‘No One Gets Out Alive’ Review: The Rates Are Cheap, but Checkout’s a Killer at This Boardinghouse

A visually atmospheric if not entirely satisfying Netflix thriller finds supernatural horror greeting a Mexican émigré to Cleveland.

NO ONE GETS OUT ALIVE.  Ilinca Neacsu as Maria, in NO ONE GETS OUT ALIVE. Cr. Teddy Cavendish/Netflix © 2021
Teddy Cavendish/Netflix

English horror novelist Adam Nevill’s 2011 “The Ritual” was made into an atmospheric outdoor supernatural opus four years ago by “The Night House” director David Bruckner. Now that author’s subsequent “No One Gets Out Alive” gets similar treatment — though this tale takes place almost entirely indoors — via Montreal-based VFX artist and producer Santiago Menghini’s feature directorial debut. Switching locale from the book’s Birmingham to Cleveland, the mostly Romania-shot thriller still somehow succeeds primarily in the vividness of its physical environ, an impressively decrepit boardinghouse that seems to swallow up vulnerable young women whole.

Not a slam-dunk in terms of either scariness or storytelling, this Netflix joint nonetheless should get viewers’ Halloween countdown off to a solid start with its handsome aesthetics, not to mention a notably grotesque creature design.

The pre-title fate of one young female stray (Joana Borja) assures us that tenancy is alarmingly short-lived at an imposing three-story Cleveland residence whose decor looks like it hasn’t changed since the 1930s — or been cleaned since the 1970s. Yet here is where Ambar (Cristina Rodlo of series “Too Old to Die Young” and “The Terror”) lands, for lack of other options. She’d put her life on hold for several years to care for a terminally ill mother, and now has traveled north from Mexico to start anew. But she lacks a green card, so for the time being she’s stuck working at a sweatshop-type operation. She must also find new accommodations when her first landlord demands government-issued ID for any continued stay.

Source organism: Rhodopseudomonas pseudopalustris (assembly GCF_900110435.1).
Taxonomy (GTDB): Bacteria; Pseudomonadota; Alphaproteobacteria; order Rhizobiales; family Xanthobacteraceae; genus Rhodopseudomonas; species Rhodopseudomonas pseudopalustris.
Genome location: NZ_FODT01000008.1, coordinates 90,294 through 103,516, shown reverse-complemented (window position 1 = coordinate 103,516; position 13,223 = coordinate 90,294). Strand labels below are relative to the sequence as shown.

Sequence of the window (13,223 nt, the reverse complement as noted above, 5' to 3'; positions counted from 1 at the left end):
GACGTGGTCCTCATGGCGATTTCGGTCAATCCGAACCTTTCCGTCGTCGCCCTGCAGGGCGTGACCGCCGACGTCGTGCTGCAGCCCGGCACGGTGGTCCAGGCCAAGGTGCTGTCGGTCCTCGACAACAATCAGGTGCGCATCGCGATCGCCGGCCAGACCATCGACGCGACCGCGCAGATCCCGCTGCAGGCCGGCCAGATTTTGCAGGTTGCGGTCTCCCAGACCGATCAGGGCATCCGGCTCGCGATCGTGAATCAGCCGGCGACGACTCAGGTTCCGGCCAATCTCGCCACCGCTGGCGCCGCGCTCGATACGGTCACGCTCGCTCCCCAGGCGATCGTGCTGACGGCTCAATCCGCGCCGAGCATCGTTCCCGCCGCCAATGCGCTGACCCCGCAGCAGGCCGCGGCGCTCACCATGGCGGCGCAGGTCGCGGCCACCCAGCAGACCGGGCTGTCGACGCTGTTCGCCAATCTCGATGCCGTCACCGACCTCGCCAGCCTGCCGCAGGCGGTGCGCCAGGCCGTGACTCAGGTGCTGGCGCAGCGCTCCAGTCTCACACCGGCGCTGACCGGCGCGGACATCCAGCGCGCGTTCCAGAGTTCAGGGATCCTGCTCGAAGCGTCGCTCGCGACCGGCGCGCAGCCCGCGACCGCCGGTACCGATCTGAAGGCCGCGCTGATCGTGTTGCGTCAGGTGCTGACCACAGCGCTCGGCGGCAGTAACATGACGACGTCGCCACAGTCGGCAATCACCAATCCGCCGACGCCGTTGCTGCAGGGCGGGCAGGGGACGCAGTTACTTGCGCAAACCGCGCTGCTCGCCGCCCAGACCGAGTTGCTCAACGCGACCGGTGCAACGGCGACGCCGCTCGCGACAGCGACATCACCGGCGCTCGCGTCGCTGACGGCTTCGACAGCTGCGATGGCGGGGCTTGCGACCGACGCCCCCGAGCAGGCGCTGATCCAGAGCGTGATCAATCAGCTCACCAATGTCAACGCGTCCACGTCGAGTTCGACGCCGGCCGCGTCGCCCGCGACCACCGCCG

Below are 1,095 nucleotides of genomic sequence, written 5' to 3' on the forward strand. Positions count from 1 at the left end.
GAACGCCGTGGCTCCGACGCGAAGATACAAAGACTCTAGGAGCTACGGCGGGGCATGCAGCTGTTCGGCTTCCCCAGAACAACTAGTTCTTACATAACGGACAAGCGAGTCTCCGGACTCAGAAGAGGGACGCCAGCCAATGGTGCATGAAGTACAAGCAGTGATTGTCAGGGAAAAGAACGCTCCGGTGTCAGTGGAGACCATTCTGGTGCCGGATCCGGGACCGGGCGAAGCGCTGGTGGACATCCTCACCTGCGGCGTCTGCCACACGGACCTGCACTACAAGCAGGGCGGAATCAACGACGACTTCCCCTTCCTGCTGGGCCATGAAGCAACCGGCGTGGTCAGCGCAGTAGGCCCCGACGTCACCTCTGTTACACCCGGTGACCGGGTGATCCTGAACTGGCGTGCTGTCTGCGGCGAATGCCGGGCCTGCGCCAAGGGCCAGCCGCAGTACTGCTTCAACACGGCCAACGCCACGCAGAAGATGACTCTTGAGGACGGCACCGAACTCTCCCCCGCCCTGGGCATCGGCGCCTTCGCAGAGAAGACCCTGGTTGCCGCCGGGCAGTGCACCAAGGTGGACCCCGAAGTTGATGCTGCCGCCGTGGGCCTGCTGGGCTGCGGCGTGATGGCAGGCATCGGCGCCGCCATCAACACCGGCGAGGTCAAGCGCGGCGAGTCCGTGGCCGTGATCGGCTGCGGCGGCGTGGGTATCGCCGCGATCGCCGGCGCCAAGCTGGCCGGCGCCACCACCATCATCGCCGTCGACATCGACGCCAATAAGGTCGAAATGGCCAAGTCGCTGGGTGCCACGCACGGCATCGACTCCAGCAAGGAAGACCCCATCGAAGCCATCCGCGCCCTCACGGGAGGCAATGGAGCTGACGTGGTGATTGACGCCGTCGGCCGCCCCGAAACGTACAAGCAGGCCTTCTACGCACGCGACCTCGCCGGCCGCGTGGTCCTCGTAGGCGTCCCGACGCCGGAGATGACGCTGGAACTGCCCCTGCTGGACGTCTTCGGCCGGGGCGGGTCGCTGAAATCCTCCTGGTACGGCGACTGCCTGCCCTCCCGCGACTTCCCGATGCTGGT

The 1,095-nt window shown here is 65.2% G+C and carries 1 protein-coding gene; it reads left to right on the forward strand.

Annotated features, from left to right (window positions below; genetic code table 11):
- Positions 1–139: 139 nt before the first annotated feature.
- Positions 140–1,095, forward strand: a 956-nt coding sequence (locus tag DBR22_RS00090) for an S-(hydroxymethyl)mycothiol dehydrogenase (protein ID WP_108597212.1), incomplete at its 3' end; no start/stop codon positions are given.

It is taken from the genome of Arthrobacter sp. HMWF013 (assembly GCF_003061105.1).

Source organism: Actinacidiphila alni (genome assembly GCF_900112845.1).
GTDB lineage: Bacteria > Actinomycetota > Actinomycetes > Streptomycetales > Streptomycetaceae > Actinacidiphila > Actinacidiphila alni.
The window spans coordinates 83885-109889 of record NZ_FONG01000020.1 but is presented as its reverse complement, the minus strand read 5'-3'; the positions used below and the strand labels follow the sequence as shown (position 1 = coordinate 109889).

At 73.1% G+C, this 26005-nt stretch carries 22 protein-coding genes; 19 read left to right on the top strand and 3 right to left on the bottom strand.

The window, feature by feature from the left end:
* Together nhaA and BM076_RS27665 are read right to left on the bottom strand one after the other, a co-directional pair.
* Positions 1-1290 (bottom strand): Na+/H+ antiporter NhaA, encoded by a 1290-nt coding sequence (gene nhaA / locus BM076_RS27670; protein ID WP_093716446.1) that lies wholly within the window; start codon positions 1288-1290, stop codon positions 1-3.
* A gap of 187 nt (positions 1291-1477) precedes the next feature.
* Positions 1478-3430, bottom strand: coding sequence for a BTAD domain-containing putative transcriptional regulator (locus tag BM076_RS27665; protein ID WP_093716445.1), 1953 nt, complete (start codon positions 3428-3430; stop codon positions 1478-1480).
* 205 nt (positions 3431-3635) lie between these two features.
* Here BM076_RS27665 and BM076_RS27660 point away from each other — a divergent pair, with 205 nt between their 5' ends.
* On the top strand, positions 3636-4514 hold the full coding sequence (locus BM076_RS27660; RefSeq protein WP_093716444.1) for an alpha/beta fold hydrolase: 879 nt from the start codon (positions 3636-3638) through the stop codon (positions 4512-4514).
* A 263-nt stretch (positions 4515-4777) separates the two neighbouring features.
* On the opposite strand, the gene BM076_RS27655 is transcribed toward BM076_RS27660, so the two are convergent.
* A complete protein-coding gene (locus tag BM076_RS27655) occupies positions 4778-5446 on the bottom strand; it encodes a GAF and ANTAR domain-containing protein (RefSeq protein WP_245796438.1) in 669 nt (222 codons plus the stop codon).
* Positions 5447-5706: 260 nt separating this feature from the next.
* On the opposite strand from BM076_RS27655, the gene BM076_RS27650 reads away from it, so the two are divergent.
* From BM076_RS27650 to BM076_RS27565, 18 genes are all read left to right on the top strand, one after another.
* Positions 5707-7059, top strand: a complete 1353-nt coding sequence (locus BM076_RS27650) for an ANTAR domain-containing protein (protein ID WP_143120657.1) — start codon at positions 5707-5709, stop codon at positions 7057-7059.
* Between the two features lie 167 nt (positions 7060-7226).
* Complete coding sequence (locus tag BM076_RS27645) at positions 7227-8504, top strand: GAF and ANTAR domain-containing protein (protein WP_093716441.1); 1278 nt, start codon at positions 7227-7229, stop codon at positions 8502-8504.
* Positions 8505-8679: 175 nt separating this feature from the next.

The dank, once-elegant building that live-in manager Red (Marc Menchaca) claims new owners will renovate is on the creepy side. But he asks no questions, and it’s cheap, so Ambar moves in. Despite the paucity of other renters, however, she soon hears odd noises, including weeping and cries. Eventually she even sees people — ones who aren’t actually there but some kind of institutional ghost-memories. They suggest very bad things happen here, particularly in the ominously sealed-off basement. But just when Ambar grows frightened enough to flee, a co-worker absconds with the little money she’s got, and her sole local relative (David Barrera) is out of town.

This degree of crisis arrives around midpoint, leaving “No One” another 40 minutes or so to spring further surprises — which include the hitherto-obscured household dominance of Red’s unpleasant brother Becker (David Figlioli). Still, the plot feels somewhat underdeveloped, with peril evident but its cause murky. There is some hinting at imported pagan rites, and considerably more than hinting in terms of the monster and/or deity these siblings serve.

Creature designer Keith Thompson, likewise credited on “The Ritual,” does come up with something quite alarming, if perhaps more bizarre than scary. But just what that thing is, how it got here and what powers it possesses or bestows remain cloudy at best. The film apparently only makes use of the long novel’s first half, omitting what one must presume are the explanatory parts later on. In narrative terms, the end result comes off not so much deliberately cryptic as simply a bit undercooked.

Still, “No One” succeeds in meaningfully tethering the plight of the undocumented immigrant to a genre fiction, sans preachiness. (The book’s heroine is a native Brit whose starting handicaps lie more in the realm of classist and sexist exploitation.) Their characters respectively stronger and weaker than we first perceive, Rodlo and Menchaca bring engaging conviction to the only two roles with more than one dimension here. Supporting parts are all much more constrained but also deftly filled.

While some exterior footage was filmed in Cleveland, the production’s majority was shot in Bucharest. There, production designer Christopher Richmond and DP Stephen Murphy eke considerable musty ambience from interiors of attractively old-fashioned if unsanitary detailing, bathed in queasily pretty lighting hues of greenish blue.

‘No One Gets Out Alive’ Review: The Rates Are Cheap, but Checkout’s a Killer at This Boardinghouse

Reviewed online, San Francisco, Sept. 28, 2021. MPAA rating: R. Running time: 86 MIN.

  • Production: A Netflix release of a Netflix presentation of an Imaginarium production. Producers: Jonathan Cavendish, Will Tennant. Executive producers: Philip Robertson, David Bruckner, Andy Serkis, Adam Nevill, Jon Croker. Co-producer: Patricia Poienaru.
  • Crew: Director: Santiago Menghini. Screenplay: Jon Croker, Fernanda Coppel; story by Croker, from the novel by Adam Nevill. Camera: Stephen Murphy. Editor: Mark Towns. Music: Mark Korven.
  • With: Cristina Rodlo, Marc Menchaca, David Figlioli, David Barrera, Moronke Akinola, Mitchell Mullen, Claudia Coulter, Teresa Banham, Alejandro Akara, Cosima Stratan, Ilinca Neacsu, Joana Borja. (English, Spanish dialogue.)